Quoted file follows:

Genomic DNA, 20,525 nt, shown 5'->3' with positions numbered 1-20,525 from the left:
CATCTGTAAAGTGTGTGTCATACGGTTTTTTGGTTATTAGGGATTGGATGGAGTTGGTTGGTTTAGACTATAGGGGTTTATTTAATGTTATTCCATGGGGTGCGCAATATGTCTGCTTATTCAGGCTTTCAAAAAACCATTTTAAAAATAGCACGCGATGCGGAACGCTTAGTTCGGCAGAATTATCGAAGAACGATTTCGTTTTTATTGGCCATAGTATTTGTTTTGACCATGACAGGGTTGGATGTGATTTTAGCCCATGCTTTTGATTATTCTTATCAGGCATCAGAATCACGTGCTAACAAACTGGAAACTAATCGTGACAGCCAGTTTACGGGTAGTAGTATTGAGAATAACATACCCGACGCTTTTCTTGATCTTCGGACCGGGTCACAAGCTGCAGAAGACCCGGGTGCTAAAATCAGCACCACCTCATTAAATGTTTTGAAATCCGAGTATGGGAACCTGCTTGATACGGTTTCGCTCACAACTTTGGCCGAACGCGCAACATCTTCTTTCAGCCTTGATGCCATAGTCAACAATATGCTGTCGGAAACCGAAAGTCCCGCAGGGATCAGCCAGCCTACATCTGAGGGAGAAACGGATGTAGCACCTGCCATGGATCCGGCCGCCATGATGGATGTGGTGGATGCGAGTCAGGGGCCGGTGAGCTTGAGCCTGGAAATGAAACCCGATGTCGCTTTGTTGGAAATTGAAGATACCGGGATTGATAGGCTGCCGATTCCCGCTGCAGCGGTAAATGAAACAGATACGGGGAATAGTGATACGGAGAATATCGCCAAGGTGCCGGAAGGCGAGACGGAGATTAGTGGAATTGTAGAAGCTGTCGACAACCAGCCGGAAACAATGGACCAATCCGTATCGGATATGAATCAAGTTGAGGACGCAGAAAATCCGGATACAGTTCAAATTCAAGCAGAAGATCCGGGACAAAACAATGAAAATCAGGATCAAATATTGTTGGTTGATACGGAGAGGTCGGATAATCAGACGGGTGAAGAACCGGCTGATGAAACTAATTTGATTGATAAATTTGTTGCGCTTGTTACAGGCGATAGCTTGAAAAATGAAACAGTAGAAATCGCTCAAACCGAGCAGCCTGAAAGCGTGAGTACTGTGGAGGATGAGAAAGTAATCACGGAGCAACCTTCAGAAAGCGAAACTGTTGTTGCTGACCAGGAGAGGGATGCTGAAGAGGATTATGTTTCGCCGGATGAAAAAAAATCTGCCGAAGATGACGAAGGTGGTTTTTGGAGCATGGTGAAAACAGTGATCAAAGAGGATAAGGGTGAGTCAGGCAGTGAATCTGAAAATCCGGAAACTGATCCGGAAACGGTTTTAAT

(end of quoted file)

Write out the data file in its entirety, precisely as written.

Genomic DNA, 20,525 nt, shown 5'->3' with positions numbered 1-20,525 from the left:
CATCTGTAAAGTGTGTGTCATACGGTTTTTTGGTTATTAGGGATTGGATGGAGTTGGTTGGTTTAGACTATAGGGGTTTATTTAATGTTATTCCATGGGGTGCGCAATATGTCTGCTTATTCAGGCTTTCAAAAAACCATTTTAAAAATAGCACGCGATGCGGAACGCTTAGTTCGGCAGAATTATCGAAGAACGATTTCGTTTTTATTGGCCATAGTATTTGTTTTGACCATGACAGGGTTGGATGTGATTTTAGCCCATGCTTTTGATTATTCTTATCAGGCATCAGAATCACGTGCTAACAAACTGGAAACTAATCGTGACAGCCAGTTTACGGGTAGTAGTATTGAGAATAACATACCCGACGCTTTTCTTGATCTTCGGACCGGGTCACAAGCTGCAGAAGACCCGGGTGCTAAAATCAGCACCACCTCATTAAATGTTTTGAAATCCGAGTATGGGAACCTGCTTGATACGGTTTCGCTCACAACTTTGGCCGAACGCGCAACATCTTCTTTCAGCCTTGATGCCATAGTCAACAATATGCTGTCGGAAACCGAAAGTCCCGCAGGGATCAGCCAGCCTACATCTGAGGGAGAAACGGATGTAGCACCTGCCATGGATCCGGCCGCCATGATGGATGTGGTGGATGCGAGTCAGGGGCCGGTGAGCTTGAGCCTGGAAATGAAACCCGATGTCGCTTTGTTGGAAATTGAAGATACCGGGATTGATAGGCTGCCGATTCCCGCTGCAGCGGTAAATGAAACAGATACGGGGAATAGTGATACGGAGAATATCGCCAAGGTGCCGGAAGGCGAGACGGAGATTAGTGGAATTGTAGAAGCTGTCGACAACCAGCCGGAAACAATGGACCAATCCGTATCGGATATGAATCAAGTTGAGGACGCAGAAAATCCGGATACAGTTCAAATTCAAGCAGAAGATCCGGGACAAAACAATGAAAATCAGGATCAAATATTGTTGGTTGATACGGAGAGGTCGGATAATCAGACGGGTGAAGAACCGGCTGATGAAACTAATTTGATTGATAAATTTGTTGCGCTTGTTACAGGCGATAGCTTGAAAAATGAAACAGTAGAAATCGCTCAAACCGAGCAGCCTGAAAGCGTGAGTACTGTGGAGGATGAGAAAGTAATCACGGAGCAACCTTCAGAAAGCGAAACTGTTGTTGCTGACCAGGAGAGGGATGCTGAAGAGGATTATGTTTCGCCGGATGAAAAAAAATCTGCCGAAGATGACGAAGGTGGTTTTTGGAGCATGGTGAAAACAGTGATCAAAGAGGATAAGGGTGAGTCAGGCAGTGAATCTGAAAATCCGGAAACTGATCCGGAAACGGTTTTAAT